Onion prices continue to shoot skyward despite market inspectionNepal imports almost all of its onions from the southern neighbour.
Onion prices continued to shoot skyward on Thursday even though government inspection teams prowled the markets to catch price gougers.
The popular vegetable began flying off store shelves after India issued a ban on its exports on Monday, triggering a jump in prices. Nepal imports almost all of its onions from the southern neighbour.
Fearing that traders would hoard onions to create an artificial shortage, the Department of Commerce, Supplies and Consumer Protection started keeping a close watch on the city's vegetable bazaars.
Industry Minister Lekh Raj Bhatta joined an inspection team and checked a few markets in the Kathmandu Valley himself.
According to consumer rights activists, the artificial price hike and hoarding of onions has not stopped.
The wholesale price of onion jumped from Rs60 per kg on Sunday, one day before the export ban, to Rs110 per kg on Thursday, according to traders. Retail customers were paying Rs150 per kg.
A market inspection team of the Consumer Rights Protection Committee of Kathmandu Metropolitan City on Thursday morning seized 42 bags of onions that three hoarders had stashed away at Harit Krishi Bazaar, Tinkune.
The department fined the traders Rs55,000 each as per the Consumer Protection Act 2018 and ordered them to sell the onions adding a mark-up of not more than 20 percent. They have also been ordered to submit bills for each purchase.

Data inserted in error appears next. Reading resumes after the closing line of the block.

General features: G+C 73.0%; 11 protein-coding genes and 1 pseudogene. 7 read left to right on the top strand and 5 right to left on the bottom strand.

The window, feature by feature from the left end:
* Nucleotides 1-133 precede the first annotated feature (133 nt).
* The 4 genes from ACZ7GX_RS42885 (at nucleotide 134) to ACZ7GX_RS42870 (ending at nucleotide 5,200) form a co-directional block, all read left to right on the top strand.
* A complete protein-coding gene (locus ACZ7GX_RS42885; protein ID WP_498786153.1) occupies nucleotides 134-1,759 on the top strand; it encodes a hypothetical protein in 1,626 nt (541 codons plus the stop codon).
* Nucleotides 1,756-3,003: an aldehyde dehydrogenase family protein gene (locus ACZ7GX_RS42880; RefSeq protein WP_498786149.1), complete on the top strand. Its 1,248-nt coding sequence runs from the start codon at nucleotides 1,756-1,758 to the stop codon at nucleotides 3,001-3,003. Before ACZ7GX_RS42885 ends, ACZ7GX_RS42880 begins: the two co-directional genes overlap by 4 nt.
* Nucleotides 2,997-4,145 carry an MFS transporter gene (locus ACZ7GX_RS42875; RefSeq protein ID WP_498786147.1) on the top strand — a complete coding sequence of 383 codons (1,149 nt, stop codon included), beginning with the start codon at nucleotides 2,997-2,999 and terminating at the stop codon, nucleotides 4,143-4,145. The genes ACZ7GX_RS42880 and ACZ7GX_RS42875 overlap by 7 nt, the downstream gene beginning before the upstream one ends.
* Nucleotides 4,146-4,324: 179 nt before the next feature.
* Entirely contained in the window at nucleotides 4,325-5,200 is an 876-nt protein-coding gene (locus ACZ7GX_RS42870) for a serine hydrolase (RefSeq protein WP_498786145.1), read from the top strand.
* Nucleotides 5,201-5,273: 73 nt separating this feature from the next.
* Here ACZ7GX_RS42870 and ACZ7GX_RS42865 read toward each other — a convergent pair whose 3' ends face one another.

Another inspection team swooped on a few warehouses at the Balkhu Agriculture Vegetable Market and the Kalimati Fruits and Vegetable Market and took action against several traders on Wednesday.
The department claimed that it inspected 20 warehouses selling potatoes and onions in the last three days, and initiated action against nine firms. The department said it slapped fines totalling Rs1.16 million on seven firms on the charge of hiking prices exorbitantly.
Sagar Mishra, director of the department, said the department had asked several onion traders who were caught overcharging customers to produce documents. “We will take action accordingly. “We will take action against traders involved in hoarding and inflating prices,” he said.
The department inspected six vegetable shops on Tuesday, including four stores in the Kalimati Fruits and Vegetable Market.
The department asked errant shopkeepers to submit the related paperwork, invoices and bills within three days.
Consumer rights activists said that there was sufficient stock of onion in the market, but opportunist traders had been creating an artificial shortage to make excessive profits.
Madhav Timilsina, president of the Consumer Rights Investigation Forum, said customers could easily get onions if they were prepared to pay more. “This means there are adequate stocks, but a shortage has been created artificially.”
“As the festival season is approaching, traders tend to engage in profiteering by creating an artificial shortage and hiking prices,” he told the Post.
As there is no exact data regarding the amount of onions in stock, there are chances that the price will increase further, said Timilsina.